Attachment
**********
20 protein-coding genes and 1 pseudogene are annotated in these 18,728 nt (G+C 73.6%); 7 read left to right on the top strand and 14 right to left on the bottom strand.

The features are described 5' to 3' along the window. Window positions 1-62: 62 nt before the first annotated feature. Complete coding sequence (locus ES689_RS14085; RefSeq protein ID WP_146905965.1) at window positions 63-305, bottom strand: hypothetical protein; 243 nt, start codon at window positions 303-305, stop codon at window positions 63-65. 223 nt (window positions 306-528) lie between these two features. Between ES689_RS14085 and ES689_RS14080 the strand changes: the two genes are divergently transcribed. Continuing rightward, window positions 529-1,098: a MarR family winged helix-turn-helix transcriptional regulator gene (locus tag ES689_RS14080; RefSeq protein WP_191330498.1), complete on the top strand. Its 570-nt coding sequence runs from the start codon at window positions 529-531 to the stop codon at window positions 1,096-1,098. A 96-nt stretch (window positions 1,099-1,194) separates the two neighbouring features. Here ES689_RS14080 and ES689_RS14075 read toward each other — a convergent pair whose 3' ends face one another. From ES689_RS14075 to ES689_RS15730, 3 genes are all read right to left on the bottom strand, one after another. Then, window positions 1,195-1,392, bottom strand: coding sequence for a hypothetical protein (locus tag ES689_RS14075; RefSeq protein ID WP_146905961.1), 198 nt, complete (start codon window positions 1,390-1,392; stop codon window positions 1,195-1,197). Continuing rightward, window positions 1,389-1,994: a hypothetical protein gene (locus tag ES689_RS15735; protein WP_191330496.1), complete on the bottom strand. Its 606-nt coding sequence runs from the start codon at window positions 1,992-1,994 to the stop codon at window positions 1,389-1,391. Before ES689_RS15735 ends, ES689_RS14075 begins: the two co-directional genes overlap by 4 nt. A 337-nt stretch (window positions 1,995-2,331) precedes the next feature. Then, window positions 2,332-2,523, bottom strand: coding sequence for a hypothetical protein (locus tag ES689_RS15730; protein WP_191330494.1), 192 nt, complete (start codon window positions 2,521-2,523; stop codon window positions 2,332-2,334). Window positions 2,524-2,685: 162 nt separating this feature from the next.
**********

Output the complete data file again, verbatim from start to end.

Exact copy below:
20 protein-coding genes and 1 pseudogene are annotated in these 18,728 nt (G+C 73.6%); 7 read left to right on the top strand and 14 right to left on the bottom strand.

The features are described 5' to 3' along the window. Window positions 1-62: 62 nt before the first annotated feature. Complete coding sequence (locus ES689_RS14085; RefSeq protein ID WP_146905965.1) at window positions 63-305, bottom strand: hypothetical protein; 243 nt, start codon at window positions 303-305, stop codon at window positions 63-65. 223 nt (window positions 306-528) lie between these two features. Between ES689_RS14085 and ES689_RS14080 the strand changes: the two genes are divergently transcribed. Continuing rightward, window positions 529-1,098: a MarR family winged helix-turn-helix transcriptional regulator gene (locus tag ES689_RS14080; RefSeq protein WP_191330498.1), complete on the top strand. Its 570-nt coding sequence runs from the start codon at window positions 529-531 to the stop codon at window positions 1,096-1,098. A 96-nt stretch (window positions 1,099-1,194) separates the two neighbouring features. Here ES689_RS14080 and ES689_RS14075 read toward each other — a convergent pair whose 3' ends face one another. From ES689_RS14075 to ES689_RS15730, 3 genes are all read right to left on the bottom strand, one after another. Then, window positions 1,195-1,392, bottom strand: coding sequence for a hypothetical protein (locus tag ES689_RS14075; RefSeq protein ID WP_146905961.1), 198 nt, complete (start codon window positions 1,390-1,392; stop codon window positions 1,195-1,197). Continuing rightward, window positions 1,389-1,994: a hypothetical protein gene (locus tag ES689_RS15735; protein WP_191330496.1), complete on the bottom strand. Its 606-nt coding sequence runs from the start codon at window positions 1,992-1,994 to the stop codon at window positions 1,389-1,391. Before ES689_RS15735 ends, ES689_RS14075 begins: the two co-directional genes overlap by 4 nt. A 337-nt stretch (window positions 1,995-2,331) precedes the next feature. Then, window positions 2,332-2,523, bottom strand: coding sequence for a hypothetical protein (locus tag ES689_RS15730; protein WP_191330494.1), 192 nt, complete (start codon window positions 2,521-2,523; stop codon window positions 2,332-2,334). Window positions 2,524-2,685: 162 nt separating this feature from the next.